Completing daily tasks like getting out of bed, showering, cooking a meal is a “full-time job” for a Tauranga woman battling with chronic fatigue syndrome.
Angela Larsen, 25, was diagnosed with the debilitating illness, also known as myalgic encephalomyelitis, back in 2018.
She has been forced to accept a new way of living - learning to slow down, rest up and find joy in the simple things.
Today marks International ME Awareness Day. Angela is urging the community to show more respect and understanding to those living with the “invisible” illness.
ME can cause disabling symptoms exaggerated by physical and mental exertion.
According to the Association of New Zealand ME Societies, more than 20,000 people in the country have the disease.
Angela experiences fatigue, brain fog, post-exertional malaise and body aches from ME.
She also has fibromyalgia, which she was diagnosed with in 2017. It took about four years for her to get this diagnosis.
The hardest part of living with ME and fibromyalgia is the grief that comes along with it, Angela says.
“There’s so much grief because you have to give up what you thought your life was going to be. Not to say that I have a terrible life or anything, it’s just very different from what I imagined.
“I don’t work, I can’t hold a job. Because my full-time job is living - just being able to shower and cook some food.”
Angela uses a shower seat and walking stick regularly. Needing these at 25 makes her “a bit sad”, but it is something she is gradually starting to accept.
Many people in the community don’t understand how crippling the illness is, says Angela.
“I don’t think the wider community understands it at all. People will say to me ‘oh we all get tired - it’s just life'. ”
“But this isn’t a regular tired - it is so much more than that. We don’t have restful nights of sleep, and our batteries never fully recharge.”
She says chronic illnesses, like ME and fibromyalgia, are invisible.
A place of comfort for Angela and other ME sufferers in the Bay of Plenty, is Complex Chronic Illness Support.
The group provides resources, support and connection to those suffering from chronic illness.
Connecting with other members at CCIS has been “life-changing” for Angela, who says she felt such a sense of relief when she first joined two years ago.
“They are like my chosen family. You just don’t have to explain yourselves to the other members - they just get it. We will just laugh at our symptoms sometimes.
“It’s good getting advice from people who have had ME and fibromyalgia for a long time. It makes it easier to trust the process.”
CCIS has more than 200 members in the Bay of Plenty, most of them living with ME.
Angela says her two tabby cats Mercy and Leo spark joy when she is feeling low. Photo: Supplied.
Angela, who lives with her partner, says her life hasn’t changed much during the lockdown.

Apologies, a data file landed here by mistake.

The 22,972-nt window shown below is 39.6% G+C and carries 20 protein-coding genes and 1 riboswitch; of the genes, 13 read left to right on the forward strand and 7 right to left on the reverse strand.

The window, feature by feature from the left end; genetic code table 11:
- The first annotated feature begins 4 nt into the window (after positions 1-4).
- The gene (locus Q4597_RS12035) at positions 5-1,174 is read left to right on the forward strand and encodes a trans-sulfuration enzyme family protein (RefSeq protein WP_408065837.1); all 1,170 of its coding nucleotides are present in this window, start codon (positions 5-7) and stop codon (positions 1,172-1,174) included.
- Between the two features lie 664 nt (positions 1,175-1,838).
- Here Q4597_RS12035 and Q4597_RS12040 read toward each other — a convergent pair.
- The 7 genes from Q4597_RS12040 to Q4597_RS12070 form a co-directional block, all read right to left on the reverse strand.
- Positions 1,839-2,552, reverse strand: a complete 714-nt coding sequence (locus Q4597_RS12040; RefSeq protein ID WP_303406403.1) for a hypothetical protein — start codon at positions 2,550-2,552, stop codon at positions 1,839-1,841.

“My life is lockdown - the only thing that has changed is that I can’t go to the supermarket.”
CCIS field officer Elizabeth McDougan echoes this sentiment.
“These conditions can disrupt people's lives and cause them to live in 24/7 lockdown.”
She urges people to show kindness and support to those living with the hidden disability.
“We very often feel very alone and isolated. Imagine if you lived in 24/7 lockdown, if a trip to the GP or supermarket was all you could manage for the whole week.
“Everyone has had a small taste of how tough it is to live like this, so let’s not forget about people who will continue to live like this after we have all returned to normal”
Angela reckons if she didn’t have her partner to take care of her, she would be living back at home with family.
“When my symptoms flare up all I can do is rest - either in bed or on the couch.”
While there are ways chronic fatigue syndrome can be managed, at present there is no cure for the illness.
A Givealittle page has been set up to raise funds for CCIS members to access treatment that isn’t government subsidised.
"Many of our members are not able to work due to the severity of their conditions so they find it nearly impossible to afford the treatments that they need," says Elizabeth.
“We see our members remaining unwell simply due to a lack of money to afford the treatments that we know would help them. Many live in pain and are unable to access help to relieve that pain."
Treatments include consultation with national ME specialist Dr Rosamund Vallings, physio, massage and acupuncture.
For now, Angela's tabby cats Mercy and Leo provide much-needed distractions from the daily struggle of living with chronic fatigue syndrome.
So does taking care her of her indoor plants, and getting out in the garden when every once in a while.
“My cats bring me joy - they are cool characters and they just distract me. I also find I take better care of myself when I take care of my plants.”